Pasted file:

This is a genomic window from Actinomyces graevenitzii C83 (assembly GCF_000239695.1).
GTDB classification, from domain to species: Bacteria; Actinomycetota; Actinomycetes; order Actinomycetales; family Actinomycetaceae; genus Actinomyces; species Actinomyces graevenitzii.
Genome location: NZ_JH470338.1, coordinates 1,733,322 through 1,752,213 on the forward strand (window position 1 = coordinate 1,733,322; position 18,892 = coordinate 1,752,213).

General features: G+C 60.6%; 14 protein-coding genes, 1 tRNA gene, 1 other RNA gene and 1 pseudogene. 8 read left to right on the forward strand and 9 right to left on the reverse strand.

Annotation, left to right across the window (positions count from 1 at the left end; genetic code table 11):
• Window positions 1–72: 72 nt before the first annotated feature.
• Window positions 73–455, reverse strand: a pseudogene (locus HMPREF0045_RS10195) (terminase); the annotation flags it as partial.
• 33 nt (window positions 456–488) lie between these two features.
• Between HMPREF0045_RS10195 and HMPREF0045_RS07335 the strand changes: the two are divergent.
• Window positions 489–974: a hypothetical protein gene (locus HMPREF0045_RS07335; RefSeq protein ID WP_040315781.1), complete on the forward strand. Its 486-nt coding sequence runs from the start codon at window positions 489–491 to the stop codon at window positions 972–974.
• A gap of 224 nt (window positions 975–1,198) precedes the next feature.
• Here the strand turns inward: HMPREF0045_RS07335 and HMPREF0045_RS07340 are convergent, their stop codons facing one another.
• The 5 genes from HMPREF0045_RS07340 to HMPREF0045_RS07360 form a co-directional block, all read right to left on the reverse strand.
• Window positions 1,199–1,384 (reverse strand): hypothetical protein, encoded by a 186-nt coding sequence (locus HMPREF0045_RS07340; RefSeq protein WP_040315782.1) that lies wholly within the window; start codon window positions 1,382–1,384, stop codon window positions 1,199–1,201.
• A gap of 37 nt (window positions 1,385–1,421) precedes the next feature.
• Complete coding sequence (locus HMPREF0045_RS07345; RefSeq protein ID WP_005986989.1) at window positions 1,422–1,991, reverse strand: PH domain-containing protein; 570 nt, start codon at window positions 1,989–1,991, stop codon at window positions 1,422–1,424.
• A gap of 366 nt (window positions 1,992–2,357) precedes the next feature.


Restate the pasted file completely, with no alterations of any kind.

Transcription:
This is a genomic window from Actinomyces graevenitzii C83 (assembly GCF_000239695.1).
GTDB classification, from domain to species: Bacteria; Actinomycetota; Actinomycetes; order Actinomycetales; family Actinomycetaceae; genus Actinomyces; species Actinomyces graevenitzii.
Genome location: NZ_JH470338.1, coordinates 1,733,322 through 1,752,213 on the forward strand (window position 1 = coordinate 1,733,322; position 18,892 = coordinate 1,752,213).

General features: G+C 60.6%; 14 protein-coding genes, 1 tRNA gene, 1 other RNA gene and 1 pseudogene. 8 read left to right on the forward strand and 9 right to left on the reverse strand.

Annotation, left to right across the window (positions count from 1 at the left end; genetic code table 11):
• Window positions 1–72: 72 nt before the first annotated feature.
• Window positions 73–455, reverse strand: a pseudogene (locus HMPREF0045_RS10195) (terminase); the annotation flags it as partial.
• 33 nt (window positions 456–488) lie between these two features.
• Between HMPREF0045_RS10195 and HMPREF0045_RS07335 the strand changes: the two are divergent.
• Window positions 489–974: a hypothetical protein gene (locus HMPREF0045_RS07335; RefSeq protein ID WP_040315781.1), complete on the forward strand. Its 486-nt coding sequence runs from the start codon at window positions 489–491 to the stop codon at window positions 972–974.
• A gap of 224 nt (window positions 975–1,198) precedes the next feature.
• Here the strand turns inward: HMPREF0045_RS07335 and HMPREF0045_RS07340 are convergent, their stop codons facing one another.
• The 5 genes from HMPREF0045_RS07340 to HMPREF0045_RS07360 form a co-directional block, all read right to left on the reverse strand.
• Window positions 1,199–1,384 (reverse strand): hypothetical protein, encoded by a 186-nt coding sequence (locus HMPREF0045_RS07340; RefSeq protein WP_040315782.1) that lies wholly within the window; start codon window positions 1,382–1,384, stop codon window positions 1,199–1,201.
• A gap of 37 nt (window positions 1,385–1,421) precedes the next feature.
• Complete coding sequence (locus HMPREF0045_RS07345; RefSeq protein ID WP_005986989.1) at window positions 1,422–1,991, reverse strand: PH domain-containing protein; 570 nt, start codon at window positions 1,989–1,991, stop codon at window positions 1,422–1,424.
• A gap of 366 nt (window positions 1,992–2,357) precedes the next feature.